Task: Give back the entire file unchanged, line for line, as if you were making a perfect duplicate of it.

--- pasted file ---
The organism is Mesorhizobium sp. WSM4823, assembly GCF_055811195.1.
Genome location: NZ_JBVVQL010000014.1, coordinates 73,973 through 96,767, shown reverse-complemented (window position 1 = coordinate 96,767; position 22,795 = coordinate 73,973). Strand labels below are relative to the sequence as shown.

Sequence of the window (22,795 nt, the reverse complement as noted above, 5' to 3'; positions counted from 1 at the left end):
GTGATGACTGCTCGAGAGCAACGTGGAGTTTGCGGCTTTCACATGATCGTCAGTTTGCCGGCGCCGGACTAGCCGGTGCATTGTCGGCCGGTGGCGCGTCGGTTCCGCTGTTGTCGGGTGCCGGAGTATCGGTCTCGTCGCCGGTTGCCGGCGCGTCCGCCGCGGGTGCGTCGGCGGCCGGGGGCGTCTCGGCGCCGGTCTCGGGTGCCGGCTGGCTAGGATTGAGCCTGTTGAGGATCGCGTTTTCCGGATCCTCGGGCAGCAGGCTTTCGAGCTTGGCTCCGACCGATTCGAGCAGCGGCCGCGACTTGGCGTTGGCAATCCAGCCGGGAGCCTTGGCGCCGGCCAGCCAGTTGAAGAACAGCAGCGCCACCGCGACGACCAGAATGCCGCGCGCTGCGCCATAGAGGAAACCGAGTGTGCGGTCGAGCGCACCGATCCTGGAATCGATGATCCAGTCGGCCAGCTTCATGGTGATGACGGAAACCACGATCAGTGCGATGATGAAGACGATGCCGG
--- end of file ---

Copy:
The organism is Mesorhizobium sp. WSM4823, assembly GCF_055811195.1.
Genome location: NZ_JBVVQL010000014.1, coordinates 73,973 through 96,767, shown reverse-complemented (window position 1 = coordinate 96,767; position 22,795 = coordinate 73,973). Strand labels below are relative to the sequence as shown.

Sequence of the window (22,795 nt, the reverse complement as noted above, 5' to 3'; positions counted from 1 at the left end):
GTGATGACTGCTCGAGAGCAACGTGGAGTTTGCGGCTTTCACATGATCGTCAGTTTGCCGGCGCCGGACTAGCCGGTGCATTGTCGGCCGGTGGCGCGTCGGTTCCGCTGTTGTCGGGTGCCGGAGTATCGGTCTCGTCGCCGGTTGCCGGCGCGTCCGCCGCGGGTGCGTCGGCGGCCGGGGGCGTCTCGGCGCCGGTCTCGGGTGCCGGCTGGCTAGGATTGAGCCTGTTGAGGATCGCGTTTTCCGGATCCTCGGGCAGCAGGCTTTCGAGCTTGGCTCCGACCGATTCGAGCAGCGGCCGCGACTTGGCGTTGGCAATCCAGCCGGGAGCCTTGGCGCCGGCCAGCCAGTTGAAGAACAGCAGCGCCACCGCGACGACCAGAATGCCGCGCGCTGCGCCATAGAGGAAACCGAGTGTGCGGTCGAGCGCACCGATCCTGGAATCGATGATCCAGTCGGCCAGCTTCATGGTGATGACGGAAACCACGATCAGTGCGATGATGAAGACGATGCCGG